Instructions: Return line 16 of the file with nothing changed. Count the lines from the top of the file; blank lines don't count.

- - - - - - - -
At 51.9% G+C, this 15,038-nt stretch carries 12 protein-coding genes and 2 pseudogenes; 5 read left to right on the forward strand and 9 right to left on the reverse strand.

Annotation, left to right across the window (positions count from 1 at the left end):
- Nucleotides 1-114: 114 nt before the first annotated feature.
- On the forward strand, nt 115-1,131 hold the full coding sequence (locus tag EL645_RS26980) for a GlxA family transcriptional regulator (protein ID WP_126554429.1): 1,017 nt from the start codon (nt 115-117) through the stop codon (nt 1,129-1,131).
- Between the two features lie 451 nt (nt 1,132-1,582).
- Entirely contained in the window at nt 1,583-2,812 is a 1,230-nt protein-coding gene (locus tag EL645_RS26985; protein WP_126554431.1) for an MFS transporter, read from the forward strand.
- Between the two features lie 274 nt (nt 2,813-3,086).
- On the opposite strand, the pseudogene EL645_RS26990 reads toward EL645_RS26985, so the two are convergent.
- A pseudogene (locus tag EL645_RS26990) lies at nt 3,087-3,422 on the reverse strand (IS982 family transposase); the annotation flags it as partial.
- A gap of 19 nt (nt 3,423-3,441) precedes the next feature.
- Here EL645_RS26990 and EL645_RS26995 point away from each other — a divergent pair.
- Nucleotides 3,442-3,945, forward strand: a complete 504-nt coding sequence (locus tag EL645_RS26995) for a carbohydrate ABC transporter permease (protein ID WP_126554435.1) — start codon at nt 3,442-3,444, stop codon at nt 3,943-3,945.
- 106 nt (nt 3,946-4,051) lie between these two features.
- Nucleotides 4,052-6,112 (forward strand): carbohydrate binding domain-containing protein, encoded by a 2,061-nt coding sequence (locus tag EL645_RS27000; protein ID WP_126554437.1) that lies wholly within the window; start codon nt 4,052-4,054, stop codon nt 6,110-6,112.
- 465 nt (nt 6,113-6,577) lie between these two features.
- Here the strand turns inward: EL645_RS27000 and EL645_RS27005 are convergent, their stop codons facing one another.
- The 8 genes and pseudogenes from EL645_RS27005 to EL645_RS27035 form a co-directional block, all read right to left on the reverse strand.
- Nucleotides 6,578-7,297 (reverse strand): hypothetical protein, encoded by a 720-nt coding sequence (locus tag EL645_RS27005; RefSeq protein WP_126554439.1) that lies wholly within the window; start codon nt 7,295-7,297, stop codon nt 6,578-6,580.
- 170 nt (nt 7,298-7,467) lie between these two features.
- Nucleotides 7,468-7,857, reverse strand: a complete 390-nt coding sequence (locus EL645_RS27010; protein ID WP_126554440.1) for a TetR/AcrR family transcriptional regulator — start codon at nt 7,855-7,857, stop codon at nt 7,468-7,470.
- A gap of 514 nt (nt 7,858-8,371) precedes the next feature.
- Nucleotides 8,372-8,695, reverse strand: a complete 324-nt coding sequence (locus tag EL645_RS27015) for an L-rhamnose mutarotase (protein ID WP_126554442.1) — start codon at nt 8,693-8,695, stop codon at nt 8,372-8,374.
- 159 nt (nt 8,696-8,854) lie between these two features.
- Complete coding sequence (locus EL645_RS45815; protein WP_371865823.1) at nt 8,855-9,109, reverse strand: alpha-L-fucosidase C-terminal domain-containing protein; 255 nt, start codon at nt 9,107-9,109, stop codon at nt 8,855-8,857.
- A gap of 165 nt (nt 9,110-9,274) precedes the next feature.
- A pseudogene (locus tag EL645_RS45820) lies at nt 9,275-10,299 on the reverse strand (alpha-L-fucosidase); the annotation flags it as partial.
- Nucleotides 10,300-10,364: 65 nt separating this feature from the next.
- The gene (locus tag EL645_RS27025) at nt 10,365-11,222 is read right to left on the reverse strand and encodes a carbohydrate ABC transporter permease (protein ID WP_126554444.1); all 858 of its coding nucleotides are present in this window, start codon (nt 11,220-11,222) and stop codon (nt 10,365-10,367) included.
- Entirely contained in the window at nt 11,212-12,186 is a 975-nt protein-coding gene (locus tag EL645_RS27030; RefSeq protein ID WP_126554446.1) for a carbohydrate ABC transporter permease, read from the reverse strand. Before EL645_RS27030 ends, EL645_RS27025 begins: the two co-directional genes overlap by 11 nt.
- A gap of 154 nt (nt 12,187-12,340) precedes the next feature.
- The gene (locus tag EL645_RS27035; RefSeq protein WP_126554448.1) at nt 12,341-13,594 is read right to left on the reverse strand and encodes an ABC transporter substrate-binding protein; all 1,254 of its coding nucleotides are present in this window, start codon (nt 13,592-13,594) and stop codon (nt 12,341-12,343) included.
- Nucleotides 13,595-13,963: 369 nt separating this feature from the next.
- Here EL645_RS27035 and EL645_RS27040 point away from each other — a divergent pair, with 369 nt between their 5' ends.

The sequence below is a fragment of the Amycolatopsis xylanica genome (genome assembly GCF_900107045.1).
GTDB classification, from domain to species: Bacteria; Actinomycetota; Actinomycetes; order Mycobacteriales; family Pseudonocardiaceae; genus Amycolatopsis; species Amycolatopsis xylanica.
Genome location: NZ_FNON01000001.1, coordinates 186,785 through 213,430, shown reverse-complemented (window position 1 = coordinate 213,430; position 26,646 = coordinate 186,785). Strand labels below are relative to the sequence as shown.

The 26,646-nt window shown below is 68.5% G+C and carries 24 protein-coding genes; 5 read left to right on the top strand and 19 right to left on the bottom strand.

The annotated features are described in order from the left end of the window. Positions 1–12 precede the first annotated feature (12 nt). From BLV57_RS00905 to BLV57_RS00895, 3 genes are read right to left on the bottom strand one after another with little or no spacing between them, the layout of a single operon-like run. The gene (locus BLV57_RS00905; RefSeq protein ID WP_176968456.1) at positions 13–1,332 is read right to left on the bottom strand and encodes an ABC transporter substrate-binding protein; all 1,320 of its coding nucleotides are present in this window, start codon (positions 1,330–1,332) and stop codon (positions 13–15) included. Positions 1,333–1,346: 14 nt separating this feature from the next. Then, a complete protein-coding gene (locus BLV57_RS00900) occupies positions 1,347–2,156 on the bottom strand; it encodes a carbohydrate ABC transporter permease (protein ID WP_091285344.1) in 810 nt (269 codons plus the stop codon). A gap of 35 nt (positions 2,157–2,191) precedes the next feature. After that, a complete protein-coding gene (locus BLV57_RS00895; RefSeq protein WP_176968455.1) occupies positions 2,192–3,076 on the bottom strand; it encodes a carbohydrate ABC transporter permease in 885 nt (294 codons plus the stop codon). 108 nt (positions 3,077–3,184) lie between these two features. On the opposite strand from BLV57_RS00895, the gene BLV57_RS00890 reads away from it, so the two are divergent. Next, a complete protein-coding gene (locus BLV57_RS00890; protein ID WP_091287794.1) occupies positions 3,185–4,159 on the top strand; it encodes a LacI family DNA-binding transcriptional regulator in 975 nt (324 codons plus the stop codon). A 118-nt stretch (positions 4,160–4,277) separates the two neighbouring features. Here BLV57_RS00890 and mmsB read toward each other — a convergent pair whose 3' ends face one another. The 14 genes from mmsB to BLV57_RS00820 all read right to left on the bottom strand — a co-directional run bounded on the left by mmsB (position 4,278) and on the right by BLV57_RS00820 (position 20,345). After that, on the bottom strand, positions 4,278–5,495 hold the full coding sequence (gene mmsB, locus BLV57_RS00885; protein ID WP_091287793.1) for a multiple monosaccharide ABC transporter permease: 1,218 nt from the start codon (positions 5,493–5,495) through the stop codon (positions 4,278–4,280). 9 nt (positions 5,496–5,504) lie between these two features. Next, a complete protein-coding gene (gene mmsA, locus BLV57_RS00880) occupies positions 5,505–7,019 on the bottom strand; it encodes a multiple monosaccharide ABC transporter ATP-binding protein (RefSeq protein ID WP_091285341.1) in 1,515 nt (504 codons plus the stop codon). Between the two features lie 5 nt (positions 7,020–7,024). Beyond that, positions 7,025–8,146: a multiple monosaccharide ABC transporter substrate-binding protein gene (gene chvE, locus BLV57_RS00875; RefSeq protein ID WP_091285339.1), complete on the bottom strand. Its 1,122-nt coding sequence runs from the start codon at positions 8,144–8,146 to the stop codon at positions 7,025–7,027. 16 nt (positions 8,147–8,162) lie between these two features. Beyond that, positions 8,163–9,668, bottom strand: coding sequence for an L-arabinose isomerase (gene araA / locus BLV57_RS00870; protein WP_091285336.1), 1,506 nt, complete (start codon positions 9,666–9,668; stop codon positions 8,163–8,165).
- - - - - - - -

- Here the strand turns inward: EL645_RS27000 and EL645_RS27005 are convergent, their stop codons facing one another.